Edward Mendlowitz, a partner at accounting firm WithumSmith+Brown, outlined a series of tax strategies that could help offset the staggering losses incurred from investments with Bernard Madoff’s scandal-scarred securities firm.

Madoff, who admitted to running a giant Ponzi scheme that cost his clients $50 billion, is currently under house arrest. A number of tax experts have suggested that some of his clients could claim theft losses as a result of the scheme.

Mendlowitz noted that theft and embezzlement losses fall into the category of casualty losses that are deductible to the extent that they exceed 10 percent of adjusted gross income plus $100. There is an exception for transactions entered into for profit, such as investing transactions with an investment manager or with a hedge fund. In those situations, they are deductible in full without the 10 percent plus $100 limitations.

Casualty losses are deducted on Schedule A of the individual tax return, but are not limited by the 2 percent of AGI threshold or the itemized deduction phaseout, or affected by the alternative minimum tax. Losses not deducted can be carried back as a net operating loss deduction, but they can be carried back three years (not the two years for NOLs), and can be carried forward for up to 20 years.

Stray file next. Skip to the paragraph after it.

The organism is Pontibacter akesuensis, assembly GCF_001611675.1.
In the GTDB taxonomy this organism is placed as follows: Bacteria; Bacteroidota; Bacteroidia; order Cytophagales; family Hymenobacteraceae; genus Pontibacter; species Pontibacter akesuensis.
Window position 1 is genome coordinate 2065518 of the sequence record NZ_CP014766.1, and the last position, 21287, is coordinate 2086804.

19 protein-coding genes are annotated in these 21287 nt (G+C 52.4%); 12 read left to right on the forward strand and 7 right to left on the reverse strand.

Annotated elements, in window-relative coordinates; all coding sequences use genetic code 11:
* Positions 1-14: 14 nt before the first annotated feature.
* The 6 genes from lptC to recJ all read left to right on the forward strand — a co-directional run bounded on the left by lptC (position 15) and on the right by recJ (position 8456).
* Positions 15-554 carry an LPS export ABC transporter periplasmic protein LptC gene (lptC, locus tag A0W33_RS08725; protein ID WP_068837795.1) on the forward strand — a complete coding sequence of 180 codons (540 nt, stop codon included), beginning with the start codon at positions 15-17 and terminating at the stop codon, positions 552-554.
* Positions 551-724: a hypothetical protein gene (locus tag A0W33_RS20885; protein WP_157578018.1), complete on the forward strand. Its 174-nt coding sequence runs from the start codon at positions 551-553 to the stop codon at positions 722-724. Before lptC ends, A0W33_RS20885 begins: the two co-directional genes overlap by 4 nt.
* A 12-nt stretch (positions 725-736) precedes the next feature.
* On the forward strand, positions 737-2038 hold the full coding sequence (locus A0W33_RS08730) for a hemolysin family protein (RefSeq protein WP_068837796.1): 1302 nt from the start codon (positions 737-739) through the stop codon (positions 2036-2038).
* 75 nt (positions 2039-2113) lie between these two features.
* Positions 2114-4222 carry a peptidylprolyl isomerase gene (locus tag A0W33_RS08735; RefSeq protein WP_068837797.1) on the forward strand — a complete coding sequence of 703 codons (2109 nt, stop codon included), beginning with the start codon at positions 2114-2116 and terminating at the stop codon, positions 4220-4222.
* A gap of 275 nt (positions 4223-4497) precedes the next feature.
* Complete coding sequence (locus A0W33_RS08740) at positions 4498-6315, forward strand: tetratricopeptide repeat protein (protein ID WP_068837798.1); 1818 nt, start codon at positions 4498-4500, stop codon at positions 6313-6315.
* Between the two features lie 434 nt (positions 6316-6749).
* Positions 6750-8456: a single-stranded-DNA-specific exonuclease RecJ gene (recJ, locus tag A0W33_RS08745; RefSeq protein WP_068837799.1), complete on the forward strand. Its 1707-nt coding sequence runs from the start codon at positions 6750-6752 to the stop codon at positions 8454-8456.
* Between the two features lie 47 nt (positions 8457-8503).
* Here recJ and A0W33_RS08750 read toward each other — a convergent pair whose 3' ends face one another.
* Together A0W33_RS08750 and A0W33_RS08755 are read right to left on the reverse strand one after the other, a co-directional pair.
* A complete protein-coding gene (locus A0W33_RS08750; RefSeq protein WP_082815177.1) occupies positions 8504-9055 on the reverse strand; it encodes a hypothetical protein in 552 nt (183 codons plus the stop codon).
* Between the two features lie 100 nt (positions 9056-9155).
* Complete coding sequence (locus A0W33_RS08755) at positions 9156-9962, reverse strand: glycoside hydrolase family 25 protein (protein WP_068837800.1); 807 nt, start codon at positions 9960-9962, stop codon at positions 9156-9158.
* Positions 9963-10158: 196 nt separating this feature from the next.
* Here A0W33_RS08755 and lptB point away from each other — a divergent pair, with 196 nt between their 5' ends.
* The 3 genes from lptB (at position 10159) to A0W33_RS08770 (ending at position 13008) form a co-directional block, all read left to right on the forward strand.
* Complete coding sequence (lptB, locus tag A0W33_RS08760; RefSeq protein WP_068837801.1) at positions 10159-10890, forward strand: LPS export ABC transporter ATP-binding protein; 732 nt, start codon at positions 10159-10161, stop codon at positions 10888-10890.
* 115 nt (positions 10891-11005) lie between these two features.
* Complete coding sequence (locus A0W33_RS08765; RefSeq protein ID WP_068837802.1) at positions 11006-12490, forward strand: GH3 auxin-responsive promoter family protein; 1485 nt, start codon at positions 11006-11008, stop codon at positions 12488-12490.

Theft losses are deductible in the year that the loss is discovered, or the year that it is finally determined that it won’t be recovered. Notification that a loss might have occurred constitutes a discovery, but the tabulation of the actual amounts of the loss could take quite a long time, and then the recovery process takes more time.

If there is a chance of recovery, the IRS will not permit a deduction. If a loss is known but a final calculation is not made for many years and the client is in danger of exceeding the normal three-year statute of limitations (for tax year 2005, the statute expires on April 15, 2009, for timely filed returns and a maximum of Oct. 15, 2009, for extended returns), then the client may want to consider filing a protective claim for refund to keep the statute open.

An issue to consider is whether part of the loss was from fraudulently recorded income in a prior year that has been taxed and added to the investment balance, Mendlowitz added. In those situations, it might be appropriate to file amended returns for the prior years, reducing those amounts from income since those amounts weren’t actually income. Generally tax years 2005, 2006 and 2007 are still open for amended returns.

Grantor trusts that have interests in Madoff investments can distribute the investments to the beneficiaries who will assume the basis of the trust. This will enable the beneficiary to be able to claim the loss, rather than the grantor.

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